The Gun is the history of the automatic Kalashnikov, AK-47, and its descendants, the AKM, and AK-74, plus a great deal else. But before we talk about the book, let’s establish the credentials of its author. C. J. Chivers is a senior writer for The New York Times and its former Moscow bureau chief. From 1988 to 1994 he was an infantry officer in the U.S. Marine Corps. He is a veteran of the Gulf War and has spent years in Afghanistan as a reporter. He is the winner of a Pulitzer Prize and a National Magazine Award. Above all, he knows incoming from outgoing.

Chivers’ approach is unique. His book is not only the history of the AK, but of automatic fire and its impact on how wars are fought. He begins with the Civil War and the Gatling gun, progresses through World War I and the industrial slaughter caused by the first true machine gun, the Maxim, through World War II and the Sturmgewehr, and finally to Senior Sergeant Mikhail Timofeyovich Kalashnikov and his history-changing invention. Along the way we are given the full history of how the AK’s rival, the M-16, was developed, procured, and introduced, one of the major disgraces in the history of American military small arms.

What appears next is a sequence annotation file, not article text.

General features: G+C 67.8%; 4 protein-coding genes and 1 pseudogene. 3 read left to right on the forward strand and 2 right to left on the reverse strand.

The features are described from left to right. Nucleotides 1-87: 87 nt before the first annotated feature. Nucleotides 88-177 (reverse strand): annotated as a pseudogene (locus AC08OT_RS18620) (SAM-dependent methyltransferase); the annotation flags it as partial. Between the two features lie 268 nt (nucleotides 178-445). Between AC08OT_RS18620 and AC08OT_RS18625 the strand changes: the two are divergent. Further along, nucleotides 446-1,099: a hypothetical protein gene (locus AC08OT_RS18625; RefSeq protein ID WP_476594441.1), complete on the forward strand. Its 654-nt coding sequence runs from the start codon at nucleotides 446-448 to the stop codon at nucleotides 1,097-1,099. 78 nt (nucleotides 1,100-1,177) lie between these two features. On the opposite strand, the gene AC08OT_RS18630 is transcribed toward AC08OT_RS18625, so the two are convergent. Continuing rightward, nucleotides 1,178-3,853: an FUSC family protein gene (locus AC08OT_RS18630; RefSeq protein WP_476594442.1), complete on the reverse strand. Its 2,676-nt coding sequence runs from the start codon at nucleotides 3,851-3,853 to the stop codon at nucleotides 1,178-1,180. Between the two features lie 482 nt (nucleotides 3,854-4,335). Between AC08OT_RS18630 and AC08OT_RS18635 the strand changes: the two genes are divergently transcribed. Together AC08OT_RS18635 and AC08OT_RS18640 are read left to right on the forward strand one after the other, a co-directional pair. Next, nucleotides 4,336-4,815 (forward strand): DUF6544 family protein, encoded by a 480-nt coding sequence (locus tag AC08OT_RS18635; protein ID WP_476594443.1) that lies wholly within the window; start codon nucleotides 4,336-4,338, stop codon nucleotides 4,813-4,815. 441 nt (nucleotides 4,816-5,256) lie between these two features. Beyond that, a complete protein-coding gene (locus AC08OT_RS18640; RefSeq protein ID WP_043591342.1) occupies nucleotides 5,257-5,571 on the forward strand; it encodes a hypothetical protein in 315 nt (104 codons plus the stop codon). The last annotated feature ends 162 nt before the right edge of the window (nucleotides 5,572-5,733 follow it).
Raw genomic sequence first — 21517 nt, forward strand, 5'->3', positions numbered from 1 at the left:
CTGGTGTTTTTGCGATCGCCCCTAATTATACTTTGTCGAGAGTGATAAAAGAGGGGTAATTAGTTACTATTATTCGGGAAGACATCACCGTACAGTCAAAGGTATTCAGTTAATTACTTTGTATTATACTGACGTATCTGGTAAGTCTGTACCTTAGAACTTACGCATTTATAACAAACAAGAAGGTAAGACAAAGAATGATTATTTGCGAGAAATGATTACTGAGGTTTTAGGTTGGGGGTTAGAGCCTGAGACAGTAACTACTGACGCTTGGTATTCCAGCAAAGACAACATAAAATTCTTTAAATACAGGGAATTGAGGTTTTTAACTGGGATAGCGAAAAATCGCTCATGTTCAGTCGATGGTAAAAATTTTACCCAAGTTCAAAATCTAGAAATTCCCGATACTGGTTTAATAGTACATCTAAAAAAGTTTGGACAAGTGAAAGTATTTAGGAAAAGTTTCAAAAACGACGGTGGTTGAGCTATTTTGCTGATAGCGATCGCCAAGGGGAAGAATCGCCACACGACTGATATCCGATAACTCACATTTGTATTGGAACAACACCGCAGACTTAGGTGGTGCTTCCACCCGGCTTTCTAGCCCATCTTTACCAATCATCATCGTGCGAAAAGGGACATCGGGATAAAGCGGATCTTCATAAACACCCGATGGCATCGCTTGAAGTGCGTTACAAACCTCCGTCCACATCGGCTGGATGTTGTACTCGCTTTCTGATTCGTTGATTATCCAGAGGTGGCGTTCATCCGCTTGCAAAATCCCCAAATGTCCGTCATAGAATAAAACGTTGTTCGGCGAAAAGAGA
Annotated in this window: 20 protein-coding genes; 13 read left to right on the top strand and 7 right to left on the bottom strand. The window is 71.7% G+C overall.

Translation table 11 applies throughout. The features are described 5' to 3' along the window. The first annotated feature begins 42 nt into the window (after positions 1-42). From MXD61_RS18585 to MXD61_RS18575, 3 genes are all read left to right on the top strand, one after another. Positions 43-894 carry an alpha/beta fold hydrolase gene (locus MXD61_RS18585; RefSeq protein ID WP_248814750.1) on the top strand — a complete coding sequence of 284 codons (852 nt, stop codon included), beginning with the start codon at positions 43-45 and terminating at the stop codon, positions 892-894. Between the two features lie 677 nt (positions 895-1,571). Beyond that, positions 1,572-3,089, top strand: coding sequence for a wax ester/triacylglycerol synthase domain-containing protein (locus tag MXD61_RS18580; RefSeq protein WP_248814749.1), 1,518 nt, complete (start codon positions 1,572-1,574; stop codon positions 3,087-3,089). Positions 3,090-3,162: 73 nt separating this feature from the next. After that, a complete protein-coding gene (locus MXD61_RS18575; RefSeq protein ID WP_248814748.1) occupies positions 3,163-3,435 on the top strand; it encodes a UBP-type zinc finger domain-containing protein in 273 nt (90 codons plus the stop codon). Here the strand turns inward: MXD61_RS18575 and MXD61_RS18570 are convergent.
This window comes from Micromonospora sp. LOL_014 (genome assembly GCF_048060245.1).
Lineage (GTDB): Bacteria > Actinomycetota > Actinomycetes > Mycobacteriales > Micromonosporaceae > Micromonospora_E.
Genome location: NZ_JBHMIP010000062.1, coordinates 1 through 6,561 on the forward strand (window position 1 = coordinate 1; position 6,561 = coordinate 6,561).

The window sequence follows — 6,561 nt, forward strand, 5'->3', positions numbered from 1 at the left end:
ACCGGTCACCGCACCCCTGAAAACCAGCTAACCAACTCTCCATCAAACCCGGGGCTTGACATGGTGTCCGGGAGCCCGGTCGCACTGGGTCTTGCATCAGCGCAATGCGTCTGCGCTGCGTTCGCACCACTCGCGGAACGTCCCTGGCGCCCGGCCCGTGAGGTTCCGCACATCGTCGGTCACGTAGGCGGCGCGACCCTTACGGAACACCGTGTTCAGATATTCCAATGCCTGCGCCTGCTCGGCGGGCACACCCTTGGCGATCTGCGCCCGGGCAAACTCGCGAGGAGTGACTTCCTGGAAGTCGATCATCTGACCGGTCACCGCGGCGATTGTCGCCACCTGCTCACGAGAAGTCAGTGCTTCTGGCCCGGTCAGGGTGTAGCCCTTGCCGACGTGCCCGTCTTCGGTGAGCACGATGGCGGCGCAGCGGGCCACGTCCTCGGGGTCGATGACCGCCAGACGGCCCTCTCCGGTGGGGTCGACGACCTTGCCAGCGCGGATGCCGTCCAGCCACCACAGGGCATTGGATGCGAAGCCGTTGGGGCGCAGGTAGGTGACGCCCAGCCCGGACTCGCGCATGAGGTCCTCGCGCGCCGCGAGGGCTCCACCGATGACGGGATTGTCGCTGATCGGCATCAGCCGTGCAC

I’ve been reading firearms history since the 1950s and military history since the 1960s, and I have not seen anything to equal The Gun. In originality, in depth of research, in vividness of writing, in insight, Chris Chivers’ book stands alone.

481 pps., published by Simon & Schuster, $28.00 or whatever they’re asking on Amazon.